The concept that the people running the Brexit campaign would care for the NHS is a rather odd one. I seem to remember Michael Gove wanting to privatise it, Boris wanted to charge people for using it, and Ian Duncan Smith wanted a social insurance system. The NHS is about as safe with them as a pet hamster would be with a hungry python – John Major, former Conservative Prime Minister.
If there was one standout claim made during the Referendum campaign that was abandoned within hours of the result being declared it was that of the official Leave campaign that “we send the EU £350 million a week, let’s spend it on our NHS instead”. It was so disingenuous it led to Sarah Wollaston, Conservative chair of the Health Select Committee changing sides to support Remain.
The almost unanimous view of health care experts was that leaving the EU would be bad news for the NHS, since any economic downturn would reduce tax revenues and increase the pressures on public spending at a time when NHS finances are already dire.
Much less attention has been given to other consequences of the Leave decision which may impact on the NHS, notably in respect of the NHS Constitution principles of equality of provision of service and of treatment of staff.
One potential threat to the NHS is abandonment of the EU treaty principles on procurement contracts which require public authorities, including the NHS, to ensure that principles of anti-discrimination are upheld on all contracts over £750,000.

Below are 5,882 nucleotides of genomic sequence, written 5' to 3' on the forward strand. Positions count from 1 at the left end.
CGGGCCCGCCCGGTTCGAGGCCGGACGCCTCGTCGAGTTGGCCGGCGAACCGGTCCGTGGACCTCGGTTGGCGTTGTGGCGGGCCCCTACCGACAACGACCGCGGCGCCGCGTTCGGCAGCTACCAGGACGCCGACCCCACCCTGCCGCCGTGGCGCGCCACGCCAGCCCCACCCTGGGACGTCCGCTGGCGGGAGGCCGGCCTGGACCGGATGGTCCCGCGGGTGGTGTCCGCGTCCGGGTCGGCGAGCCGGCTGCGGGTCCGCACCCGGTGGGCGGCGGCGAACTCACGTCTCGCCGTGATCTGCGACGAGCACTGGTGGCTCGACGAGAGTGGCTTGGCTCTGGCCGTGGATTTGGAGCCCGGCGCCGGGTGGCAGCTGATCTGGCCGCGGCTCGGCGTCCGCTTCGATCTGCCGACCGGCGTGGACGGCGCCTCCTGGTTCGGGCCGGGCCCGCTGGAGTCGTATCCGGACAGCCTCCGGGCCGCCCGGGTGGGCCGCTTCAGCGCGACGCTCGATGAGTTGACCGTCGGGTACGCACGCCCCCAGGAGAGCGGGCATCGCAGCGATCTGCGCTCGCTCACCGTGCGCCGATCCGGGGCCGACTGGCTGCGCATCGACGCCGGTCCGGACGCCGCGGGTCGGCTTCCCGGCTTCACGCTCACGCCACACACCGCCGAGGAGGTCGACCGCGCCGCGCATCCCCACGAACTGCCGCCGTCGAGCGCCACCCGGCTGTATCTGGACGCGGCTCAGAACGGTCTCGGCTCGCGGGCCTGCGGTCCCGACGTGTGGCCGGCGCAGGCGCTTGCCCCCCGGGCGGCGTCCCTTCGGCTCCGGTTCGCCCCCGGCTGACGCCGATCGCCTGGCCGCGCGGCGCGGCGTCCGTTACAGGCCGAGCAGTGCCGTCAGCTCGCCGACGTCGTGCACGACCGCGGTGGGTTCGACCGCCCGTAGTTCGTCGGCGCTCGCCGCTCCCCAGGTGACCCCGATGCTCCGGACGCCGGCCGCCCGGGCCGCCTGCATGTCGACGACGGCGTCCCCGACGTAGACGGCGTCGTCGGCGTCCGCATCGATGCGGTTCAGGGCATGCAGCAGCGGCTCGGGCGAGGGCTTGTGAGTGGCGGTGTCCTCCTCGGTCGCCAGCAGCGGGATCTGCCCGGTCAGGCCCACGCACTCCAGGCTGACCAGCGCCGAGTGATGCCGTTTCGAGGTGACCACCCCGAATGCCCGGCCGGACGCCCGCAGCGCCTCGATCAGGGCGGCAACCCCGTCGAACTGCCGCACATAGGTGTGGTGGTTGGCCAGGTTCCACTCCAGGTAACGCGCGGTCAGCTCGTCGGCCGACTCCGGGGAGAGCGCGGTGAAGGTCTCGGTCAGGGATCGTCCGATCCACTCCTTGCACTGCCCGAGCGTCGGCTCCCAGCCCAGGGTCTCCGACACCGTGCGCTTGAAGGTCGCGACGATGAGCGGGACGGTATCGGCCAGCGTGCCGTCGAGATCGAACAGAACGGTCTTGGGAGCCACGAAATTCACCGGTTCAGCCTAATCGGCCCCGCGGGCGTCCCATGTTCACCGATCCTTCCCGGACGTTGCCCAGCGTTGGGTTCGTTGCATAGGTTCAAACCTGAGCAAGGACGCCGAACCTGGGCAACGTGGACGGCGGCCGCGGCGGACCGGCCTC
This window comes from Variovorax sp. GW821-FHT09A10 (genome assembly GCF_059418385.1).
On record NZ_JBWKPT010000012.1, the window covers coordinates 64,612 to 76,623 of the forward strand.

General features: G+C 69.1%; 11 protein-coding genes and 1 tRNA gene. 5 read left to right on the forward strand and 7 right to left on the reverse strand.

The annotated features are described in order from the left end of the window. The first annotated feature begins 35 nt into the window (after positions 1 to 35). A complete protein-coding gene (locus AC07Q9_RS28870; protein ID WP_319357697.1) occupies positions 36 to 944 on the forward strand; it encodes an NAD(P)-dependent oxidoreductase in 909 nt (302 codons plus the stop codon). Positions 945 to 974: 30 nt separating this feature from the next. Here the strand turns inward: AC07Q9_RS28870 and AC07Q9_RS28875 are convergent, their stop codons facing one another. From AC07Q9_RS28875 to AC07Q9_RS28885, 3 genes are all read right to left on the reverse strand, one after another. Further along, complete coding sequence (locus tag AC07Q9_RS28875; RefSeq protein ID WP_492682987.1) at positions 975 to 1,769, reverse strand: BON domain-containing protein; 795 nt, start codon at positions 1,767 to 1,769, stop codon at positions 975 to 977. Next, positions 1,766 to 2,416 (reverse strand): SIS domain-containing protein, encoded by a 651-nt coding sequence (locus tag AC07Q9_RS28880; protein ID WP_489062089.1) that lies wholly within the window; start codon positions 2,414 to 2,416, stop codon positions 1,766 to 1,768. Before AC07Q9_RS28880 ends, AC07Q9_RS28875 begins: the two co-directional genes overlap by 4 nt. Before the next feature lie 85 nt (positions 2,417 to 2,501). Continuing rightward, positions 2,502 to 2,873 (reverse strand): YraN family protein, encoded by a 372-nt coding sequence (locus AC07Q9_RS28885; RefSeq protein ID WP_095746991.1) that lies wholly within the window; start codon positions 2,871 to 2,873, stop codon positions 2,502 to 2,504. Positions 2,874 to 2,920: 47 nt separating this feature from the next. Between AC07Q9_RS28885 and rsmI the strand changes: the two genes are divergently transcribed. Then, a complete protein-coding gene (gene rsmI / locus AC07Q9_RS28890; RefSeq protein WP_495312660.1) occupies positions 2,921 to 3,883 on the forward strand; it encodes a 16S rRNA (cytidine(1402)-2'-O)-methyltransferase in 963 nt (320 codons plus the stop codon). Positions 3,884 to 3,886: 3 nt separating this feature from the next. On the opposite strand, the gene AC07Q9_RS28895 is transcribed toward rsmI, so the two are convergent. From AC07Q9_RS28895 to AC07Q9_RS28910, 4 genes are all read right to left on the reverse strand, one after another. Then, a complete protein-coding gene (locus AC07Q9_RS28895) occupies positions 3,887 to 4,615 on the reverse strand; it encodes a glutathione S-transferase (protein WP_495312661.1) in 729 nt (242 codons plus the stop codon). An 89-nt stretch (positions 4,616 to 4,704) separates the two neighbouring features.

A second concern is the certainty that the pre-existing pledge to repeal human rights legislation will now be implemented. Human rights legislation has profoundly influenced (for the better) how we care for, support and treat NHS patients and social care users. The impact of repealing those principles could be disastrous.
The climate of intolerance stoked up by the Leave campaign has unleashed a toxic antipathy to ‘foreigners’ at a time when the NHS is dependent on staff who are first, second or third-generation immigrants.
A third worry is that, whether through repeal of EU employment legislation, or ‘free market’ ideology, workplace rights are likely to worsen with a significant impact on NHS staff. Aside from the well-publicised consequences for working hours limits, much of the UK’s equality legislation is defined or clarified by EU law and court decisions, and there must be a real risk that if not immediately, certainly over time, these will be at risk.
Finally, the climate of intolerance stoked up by the Leave campaign has unleashed a toxic antipathy to ‘foreigners’ at a time when the NHS is dependent on staff who are first, second or third-generation immigrants. There are 55,000 EU nurses and doctors working in the NHS. 88,000 EU staff work in social care. Twenty per cent of nurses and one third of doctors are from black and minority ethnic backgrounds.
There must be a real risk that harassment of such staff (already far too high) will increase. There must be a risk that discrimination within recruitment and promotion will deteriorate even further. There must be a risk that disproportionate disciplinary action will continue or get worse.